Abstract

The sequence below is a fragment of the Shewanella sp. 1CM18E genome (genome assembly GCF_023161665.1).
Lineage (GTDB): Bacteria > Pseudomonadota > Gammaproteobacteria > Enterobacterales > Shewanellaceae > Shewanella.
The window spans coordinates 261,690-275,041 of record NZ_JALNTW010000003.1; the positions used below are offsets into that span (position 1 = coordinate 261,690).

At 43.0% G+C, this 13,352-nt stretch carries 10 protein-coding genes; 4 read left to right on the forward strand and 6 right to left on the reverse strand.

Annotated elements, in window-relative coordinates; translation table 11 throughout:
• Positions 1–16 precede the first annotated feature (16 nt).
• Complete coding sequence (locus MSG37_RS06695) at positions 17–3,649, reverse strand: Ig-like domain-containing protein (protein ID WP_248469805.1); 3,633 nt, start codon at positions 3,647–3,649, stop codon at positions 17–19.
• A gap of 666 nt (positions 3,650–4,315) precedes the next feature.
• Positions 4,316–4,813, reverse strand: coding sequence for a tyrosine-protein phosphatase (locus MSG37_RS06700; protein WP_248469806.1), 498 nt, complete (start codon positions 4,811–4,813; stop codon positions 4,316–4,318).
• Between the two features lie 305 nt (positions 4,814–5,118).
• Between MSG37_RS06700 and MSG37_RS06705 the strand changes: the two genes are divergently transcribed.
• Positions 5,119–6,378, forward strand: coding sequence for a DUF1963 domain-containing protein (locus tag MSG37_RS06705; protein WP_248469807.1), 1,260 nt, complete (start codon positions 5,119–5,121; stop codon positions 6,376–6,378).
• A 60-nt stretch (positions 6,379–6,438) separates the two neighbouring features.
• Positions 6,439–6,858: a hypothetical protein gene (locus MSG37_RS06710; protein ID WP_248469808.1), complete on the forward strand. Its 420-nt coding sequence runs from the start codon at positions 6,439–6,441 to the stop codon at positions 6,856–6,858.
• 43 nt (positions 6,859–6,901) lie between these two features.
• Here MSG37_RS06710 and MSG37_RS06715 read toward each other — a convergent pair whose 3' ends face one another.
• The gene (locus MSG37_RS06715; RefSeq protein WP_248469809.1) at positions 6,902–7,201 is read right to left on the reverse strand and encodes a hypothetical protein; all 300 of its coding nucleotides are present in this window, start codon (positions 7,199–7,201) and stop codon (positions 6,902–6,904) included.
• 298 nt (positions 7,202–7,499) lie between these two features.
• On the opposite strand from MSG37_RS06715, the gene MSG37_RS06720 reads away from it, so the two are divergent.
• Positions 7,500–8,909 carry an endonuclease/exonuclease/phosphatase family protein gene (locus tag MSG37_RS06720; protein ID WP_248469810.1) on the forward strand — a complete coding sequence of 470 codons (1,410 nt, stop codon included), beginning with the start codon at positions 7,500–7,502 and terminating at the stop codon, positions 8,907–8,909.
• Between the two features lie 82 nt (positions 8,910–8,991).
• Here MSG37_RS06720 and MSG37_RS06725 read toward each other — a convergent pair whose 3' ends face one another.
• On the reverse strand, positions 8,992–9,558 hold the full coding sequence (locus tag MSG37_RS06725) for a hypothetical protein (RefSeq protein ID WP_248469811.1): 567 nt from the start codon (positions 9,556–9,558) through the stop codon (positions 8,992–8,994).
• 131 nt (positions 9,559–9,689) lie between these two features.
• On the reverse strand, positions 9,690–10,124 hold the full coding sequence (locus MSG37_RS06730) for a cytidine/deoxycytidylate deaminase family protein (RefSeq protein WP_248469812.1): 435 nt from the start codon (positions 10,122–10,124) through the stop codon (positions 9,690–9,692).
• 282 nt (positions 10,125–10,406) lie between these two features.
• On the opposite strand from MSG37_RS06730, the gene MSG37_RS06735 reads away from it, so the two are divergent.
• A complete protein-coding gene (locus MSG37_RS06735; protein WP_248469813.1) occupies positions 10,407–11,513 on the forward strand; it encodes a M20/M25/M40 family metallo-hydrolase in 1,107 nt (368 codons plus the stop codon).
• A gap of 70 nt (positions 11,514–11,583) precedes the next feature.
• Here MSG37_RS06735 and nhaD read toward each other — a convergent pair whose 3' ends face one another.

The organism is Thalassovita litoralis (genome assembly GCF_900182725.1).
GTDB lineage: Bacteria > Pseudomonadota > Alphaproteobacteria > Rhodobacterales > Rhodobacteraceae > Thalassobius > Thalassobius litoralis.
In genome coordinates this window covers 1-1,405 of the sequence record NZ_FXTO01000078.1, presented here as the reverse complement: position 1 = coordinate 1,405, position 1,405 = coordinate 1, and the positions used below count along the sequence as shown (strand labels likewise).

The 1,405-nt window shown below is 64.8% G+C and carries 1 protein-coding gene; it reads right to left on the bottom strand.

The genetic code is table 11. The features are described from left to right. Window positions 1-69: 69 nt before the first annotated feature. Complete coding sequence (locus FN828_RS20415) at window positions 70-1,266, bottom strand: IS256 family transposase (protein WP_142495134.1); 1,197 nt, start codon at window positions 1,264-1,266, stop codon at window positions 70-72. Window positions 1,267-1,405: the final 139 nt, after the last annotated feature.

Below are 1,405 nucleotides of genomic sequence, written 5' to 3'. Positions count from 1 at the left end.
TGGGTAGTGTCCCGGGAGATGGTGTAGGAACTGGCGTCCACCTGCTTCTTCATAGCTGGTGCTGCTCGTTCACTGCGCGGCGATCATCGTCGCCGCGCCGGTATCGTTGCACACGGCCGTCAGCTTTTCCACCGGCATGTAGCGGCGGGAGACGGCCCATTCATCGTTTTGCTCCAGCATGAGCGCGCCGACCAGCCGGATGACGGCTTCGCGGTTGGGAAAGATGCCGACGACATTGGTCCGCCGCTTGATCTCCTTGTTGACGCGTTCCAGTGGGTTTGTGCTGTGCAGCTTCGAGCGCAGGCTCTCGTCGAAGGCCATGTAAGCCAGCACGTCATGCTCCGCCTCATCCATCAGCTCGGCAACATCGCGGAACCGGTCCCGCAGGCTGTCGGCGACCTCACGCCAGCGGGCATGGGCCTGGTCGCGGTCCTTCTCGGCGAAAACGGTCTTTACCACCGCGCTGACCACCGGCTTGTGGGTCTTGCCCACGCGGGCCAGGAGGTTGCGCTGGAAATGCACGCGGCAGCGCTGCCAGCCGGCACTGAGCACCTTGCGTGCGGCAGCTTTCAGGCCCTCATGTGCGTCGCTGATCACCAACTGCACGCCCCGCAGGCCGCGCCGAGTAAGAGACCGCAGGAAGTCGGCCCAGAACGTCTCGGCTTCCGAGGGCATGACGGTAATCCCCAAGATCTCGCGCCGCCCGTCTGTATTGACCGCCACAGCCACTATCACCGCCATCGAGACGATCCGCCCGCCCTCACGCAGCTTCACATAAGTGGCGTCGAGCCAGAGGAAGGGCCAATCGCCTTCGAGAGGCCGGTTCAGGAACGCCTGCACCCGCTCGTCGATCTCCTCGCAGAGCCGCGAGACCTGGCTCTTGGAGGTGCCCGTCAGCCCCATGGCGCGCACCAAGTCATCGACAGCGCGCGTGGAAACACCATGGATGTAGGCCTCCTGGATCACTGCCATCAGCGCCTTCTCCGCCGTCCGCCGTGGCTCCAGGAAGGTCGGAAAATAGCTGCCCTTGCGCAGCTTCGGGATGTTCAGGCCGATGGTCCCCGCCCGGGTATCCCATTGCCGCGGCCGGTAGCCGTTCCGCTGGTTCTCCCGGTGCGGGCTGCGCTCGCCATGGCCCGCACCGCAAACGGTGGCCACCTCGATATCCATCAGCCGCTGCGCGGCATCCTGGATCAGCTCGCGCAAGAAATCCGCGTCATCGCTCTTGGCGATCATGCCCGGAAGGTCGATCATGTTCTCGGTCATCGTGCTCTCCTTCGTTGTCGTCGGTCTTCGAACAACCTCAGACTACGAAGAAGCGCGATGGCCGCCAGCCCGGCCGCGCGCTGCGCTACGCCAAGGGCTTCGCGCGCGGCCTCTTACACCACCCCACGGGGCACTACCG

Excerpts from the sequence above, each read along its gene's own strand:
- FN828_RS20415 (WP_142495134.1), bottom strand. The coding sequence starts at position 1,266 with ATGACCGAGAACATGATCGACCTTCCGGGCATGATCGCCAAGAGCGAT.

Response selection is the mental process of choosing representations for appropriate motor behaviors given particular environmental stimuli and one's current task situation and goals. Many cognitive theories of response selection postulate a unitary process. That is, one central response-selection mechanism chooses appropriate responses in most, if not all, task situations. However, neuroscience research shows that neural processing is often localized based on the type of information processed. Our current experiments investigate whether response selection is unitary or stimulus specific by manipulating response-selection difficulty in two functional magnetic resonance imaging experiments using spatial and nonspatial stimuli. The same participants were used in both experiments. We found spatial response selection involves the right prefrontal cortex, the bilateral premotor cortex, and the dorsal parietal cortical regions (precuneus and superior parietal lobule). Nonspatial response selection, conversely, involves the left prefrontal cortex and the more ventral posterior cortical regions (left middle temporal gyrus, left inferior parietal lobule, and right extrastriate cortex). Our brain activation data suggest a cognitive model for response selection in which different brain networks mediate the choice of appropriate responses for different types of stimuli. This model is consistent with behavioral research suggesting that responseselection processing may be more flexible and adaptive than originally proposed.

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